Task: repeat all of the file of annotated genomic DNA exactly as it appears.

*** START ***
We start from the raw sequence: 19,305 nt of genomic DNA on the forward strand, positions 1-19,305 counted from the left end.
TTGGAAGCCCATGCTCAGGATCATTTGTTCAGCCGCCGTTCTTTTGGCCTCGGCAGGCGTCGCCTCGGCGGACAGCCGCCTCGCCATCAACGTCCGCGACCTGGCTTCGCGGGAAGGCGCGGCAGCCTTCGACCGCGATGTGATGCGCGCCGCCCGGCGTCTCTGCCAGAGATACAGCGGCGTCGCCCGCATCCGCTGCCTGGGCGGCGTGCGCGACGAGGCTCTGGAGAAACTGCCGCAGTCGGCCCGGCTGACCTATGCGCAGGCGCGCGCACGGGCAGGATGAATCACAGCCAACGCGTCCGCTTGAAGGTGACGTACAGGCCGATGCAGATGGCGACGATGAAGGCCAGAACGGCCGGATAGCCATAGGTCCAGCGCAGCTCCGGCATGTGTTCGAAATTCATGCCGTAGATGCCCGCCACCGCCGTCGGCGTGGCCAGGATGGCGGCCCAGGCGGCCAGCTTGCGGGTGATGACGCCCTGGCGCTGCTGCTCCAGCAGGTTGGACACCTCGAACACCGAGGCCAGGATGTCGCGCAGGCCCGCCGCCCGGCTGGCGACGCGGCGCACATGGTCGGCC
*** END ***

We start from the raw sequence: 19,305 nt of genomic DNA on the forward strand, positions 1-19,305 counted from the left end.
TTGGAAGCCCATGCTCAGGATCATTTGTTCAGCCGCCGTTCTTTTGGCCTCGGCAGGCGTCGCCTCGGCGGACAGCCGCCTCGCCATCAACGTCCGCGACCTGGCTTCGCGGGAAGGCGCGGCAGCCTTCGACCGCGATGTGATGCGCGCCGCCCGGCGTCTCTGCCAGAGATACAGCGGCGTCGCCCGCATCCGCTGCCTGGGCGGCGTGCGCGACGAGGCTCTGGAGAAACTGCCGCAGTCGGCCCGGCTGACCTATGCGCAGGCGCGCGCACGGGCAGGATGAATCACAGCCAACGCGTCCGCTTGAAGGTGACGTACAGGCCGATGCAGATGGCGACGATGAAGGCCAGAACGGCCGGATAGCCATAGGTCCAGCGCAGCTCCGGCATGTGTTCGAAATTCATGCCGTAGATGCCCGCCACCGCCGTCGGCGTGGCCAGGATGGCGGCCCAGGCGGCCAGCTTGCGGGTGATGACGCCCTGGCGCTGCTGCTCCAGCAGGTTGGACACCTCGAACACCGAGGCCAGGATGTCGCGCAGGCCCGCCGCCCGGCTGGCGACGCGGCGCACATGGTCGGCC